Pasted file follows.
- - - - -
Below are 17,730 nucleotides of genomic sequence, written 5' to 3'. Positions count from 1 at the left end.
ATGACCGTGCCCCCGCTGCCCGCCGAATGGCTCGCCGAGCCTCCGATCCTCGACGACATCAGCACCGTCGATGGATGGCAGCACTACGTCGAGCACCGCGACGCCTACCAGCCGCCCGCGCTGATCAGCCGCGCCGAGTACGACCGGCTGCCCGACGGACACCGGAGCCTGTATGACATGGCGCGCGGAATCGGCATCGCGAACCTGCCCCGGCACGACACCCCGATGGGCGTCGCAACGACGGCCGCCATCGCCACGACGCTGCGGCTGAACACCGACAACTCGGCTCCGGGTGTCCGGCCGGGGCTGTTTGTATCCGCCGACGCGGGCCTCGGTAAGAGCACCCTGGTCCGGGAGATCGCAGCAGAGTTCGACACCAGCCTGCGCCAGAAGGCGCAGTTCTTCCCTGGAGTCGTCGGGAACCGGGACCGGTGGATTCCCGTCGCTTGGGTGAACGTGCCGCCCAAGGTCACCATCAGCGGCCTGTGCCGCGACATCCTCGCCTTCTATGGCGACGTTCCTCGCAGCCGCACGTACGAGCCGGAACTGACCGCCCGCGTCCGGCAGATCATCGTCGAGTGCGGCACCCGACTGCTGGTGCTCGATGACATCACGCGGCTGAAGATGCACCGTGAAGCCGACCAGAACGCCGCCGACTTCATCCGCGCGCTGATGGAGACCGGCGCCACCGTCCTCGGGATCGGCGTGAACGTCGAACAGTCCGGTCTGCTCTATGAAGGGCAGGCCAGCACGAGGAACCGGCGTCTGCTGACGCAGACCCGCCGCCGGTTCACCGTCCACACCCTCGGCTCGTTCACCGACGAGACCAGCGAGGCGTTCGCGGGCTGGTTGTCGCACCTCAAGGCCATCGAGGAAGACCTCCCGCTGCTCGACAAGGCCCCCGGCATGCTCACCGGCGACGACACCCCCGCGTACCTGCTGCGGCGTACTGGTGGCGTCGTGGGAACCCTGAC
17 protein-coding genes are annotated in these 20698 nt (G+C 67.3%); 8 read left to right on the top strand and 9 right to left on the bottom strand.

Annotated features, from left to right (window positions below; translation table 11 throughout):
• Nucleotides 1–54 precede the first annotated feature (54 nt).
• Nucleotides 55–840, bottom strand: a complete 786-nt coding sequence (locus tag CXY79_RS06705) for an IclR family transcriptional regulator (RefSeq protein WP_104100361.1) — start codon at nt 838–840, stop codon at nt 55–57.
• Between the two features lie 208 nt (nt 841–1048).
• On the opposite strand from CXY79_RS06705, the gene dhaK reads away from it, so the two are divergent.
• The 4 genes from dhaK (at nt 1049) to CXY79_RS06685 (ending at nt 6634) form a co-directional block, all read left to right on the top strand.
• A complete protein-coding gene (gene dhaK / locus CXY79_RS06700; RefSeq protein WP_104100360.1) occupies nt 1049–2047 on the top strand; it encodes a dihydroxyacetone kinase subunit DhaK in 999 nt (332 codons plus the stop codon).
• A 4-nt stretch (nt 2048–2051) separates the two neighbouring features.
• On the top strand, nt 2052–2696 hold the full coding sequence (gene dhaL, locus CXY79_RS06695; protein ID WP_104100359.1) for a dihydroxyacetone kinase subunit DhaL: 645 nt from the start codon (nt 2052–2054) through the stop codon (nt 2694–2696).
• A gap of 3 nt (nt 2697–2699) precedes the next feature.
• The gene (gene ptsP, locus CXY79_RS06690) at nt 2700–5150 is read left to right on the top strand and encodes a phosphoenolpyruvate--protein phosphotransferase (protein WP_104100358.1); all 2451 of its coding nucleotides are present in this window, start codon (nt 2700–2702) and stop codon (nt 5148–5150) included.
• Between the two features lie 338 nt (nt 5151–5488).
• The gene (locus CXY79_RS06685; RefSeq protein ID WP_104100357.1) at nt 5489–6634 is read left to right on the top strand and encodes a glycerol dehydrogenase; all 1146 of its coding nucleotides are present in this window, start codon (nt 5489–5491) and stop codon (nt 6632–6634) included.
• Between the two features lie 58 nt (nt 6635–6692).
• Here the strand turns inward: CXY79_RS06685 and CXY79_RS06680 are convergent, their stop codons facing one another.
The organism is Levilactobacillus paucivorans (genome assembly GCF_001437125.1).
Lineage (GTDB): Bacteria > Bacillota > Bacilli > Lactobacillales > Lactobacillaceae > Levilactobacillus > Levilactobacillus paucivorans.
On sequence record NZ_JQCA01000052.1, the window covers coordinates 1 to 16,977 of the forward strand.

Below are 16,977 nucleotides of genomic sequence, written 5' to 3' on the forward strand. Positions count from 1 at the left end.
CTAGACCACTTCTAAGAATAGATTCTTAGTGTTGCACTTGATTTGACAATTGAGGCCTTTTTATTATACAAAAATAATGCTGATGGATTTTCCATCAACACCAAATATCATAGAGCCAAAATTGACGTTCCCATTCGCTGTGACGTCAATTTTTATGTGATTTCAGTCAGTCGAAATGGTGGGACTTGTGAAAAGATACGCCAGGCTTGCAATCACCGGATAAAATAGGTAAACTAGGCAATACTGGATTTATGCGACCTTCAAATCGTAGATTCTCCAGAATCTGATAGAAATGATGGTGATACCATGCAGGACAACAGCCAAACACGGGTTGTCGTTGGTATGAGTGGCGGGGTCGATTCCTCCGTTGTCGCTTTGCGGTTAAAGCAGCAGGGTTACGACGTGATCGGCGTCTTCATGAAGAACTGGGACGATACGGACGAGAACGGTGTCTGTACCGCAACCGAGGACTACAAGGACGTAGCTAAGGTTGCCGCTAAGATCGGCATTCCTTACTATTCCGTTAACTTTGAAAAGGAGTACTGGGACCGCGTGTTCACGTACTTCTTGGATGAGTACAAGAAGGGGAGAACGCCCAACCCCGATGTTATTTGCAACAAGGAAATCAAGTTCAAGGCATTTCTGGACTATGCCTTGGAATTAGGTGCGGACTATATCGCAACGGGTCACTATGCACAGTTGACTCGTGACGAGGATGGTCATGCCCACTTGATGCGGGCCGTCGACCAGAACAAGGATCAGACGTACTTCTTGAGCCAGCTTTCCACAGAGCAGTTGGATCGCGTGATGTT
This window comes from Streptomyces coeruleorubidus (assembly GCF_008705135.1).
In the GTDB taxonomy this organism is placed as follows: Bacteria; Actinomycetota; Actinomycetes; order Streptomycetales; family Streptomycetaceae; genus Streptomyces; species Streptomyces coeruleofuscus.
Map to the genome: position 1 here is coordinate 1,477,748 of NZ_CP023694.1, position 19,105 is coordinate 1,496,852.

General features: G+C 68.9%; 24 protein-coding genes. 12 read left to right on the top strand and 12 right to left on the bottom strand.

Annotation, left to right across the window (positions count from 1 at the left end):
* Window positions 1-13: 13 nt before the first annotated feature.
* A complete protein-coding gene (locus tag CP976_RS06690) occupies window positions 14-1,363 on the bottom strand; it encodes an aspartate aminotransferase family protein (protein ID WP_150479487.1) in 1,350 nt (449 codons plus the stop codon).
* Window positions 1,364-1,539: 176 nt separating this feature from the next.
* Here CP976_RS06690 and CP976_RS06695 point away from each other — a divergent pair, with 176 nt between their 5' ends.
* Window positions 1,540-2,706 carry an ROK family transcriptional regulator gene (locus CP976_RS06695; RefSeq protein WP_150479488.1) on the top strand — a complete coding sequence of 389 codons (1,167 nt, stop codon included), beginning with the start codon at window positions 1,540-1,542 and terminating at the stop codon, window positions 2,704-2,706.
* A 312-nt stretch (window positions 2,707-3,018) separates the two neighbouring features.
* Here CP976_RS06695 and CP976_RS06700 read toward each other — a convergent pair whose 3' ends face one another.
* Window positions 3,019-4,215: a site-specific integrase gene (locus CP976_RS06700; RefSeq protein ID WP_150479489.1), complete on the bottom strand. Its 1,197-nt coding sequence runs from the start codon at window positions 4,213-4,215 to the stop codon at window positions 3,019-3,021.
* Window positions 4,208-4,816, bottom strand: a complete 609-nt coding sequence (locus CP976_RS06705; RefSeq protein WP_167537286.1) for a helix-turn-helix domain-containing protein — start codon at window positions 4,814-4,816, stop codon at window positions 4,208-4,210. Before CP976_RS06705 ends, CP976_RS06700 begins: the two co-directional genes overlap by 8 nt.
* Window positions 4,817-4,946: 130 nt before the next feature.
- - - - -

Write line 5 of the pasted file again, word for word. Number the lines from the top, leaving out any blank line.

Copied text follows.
• Nucleotides 1–54 precede the first annotated feature (54 nt).